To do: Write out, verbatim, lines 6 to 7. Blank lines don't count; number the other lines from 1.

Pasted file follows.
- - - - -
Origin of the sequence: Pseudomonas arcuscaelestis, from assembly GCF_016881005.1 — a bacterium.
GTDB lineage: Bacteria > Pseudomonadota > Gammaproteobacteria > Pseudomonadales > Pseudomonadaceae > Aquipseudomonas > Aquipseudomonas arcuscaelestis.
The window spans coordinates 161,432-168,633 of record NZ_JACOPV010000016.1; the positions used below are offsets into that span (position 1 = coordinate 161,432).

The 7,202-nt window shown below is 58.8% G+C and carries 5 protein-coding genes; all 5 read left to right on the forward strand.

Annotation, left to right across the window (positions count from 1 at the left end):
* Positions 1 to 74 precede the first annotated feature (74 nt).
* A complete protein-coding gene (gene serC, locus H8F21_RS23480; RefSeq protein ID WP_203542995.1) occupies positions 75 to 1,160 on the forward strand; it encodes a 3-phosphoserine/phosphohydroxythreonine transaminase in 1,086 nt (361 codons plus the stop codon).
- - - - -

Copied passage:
* Positions 1 to 74 precede the first annotated feature (74 nt).
* A complete protein-coding gene (gene serC, locus H8F21_RS23480; RefSeq protein ID WP_203542995.1) occupies positions 75 to 1,160 on the forward strand; it encodes a 3-phosphoserine/phosphohydroxythreonine transaminase in 1,086 nt (361 codons plus the stop codon).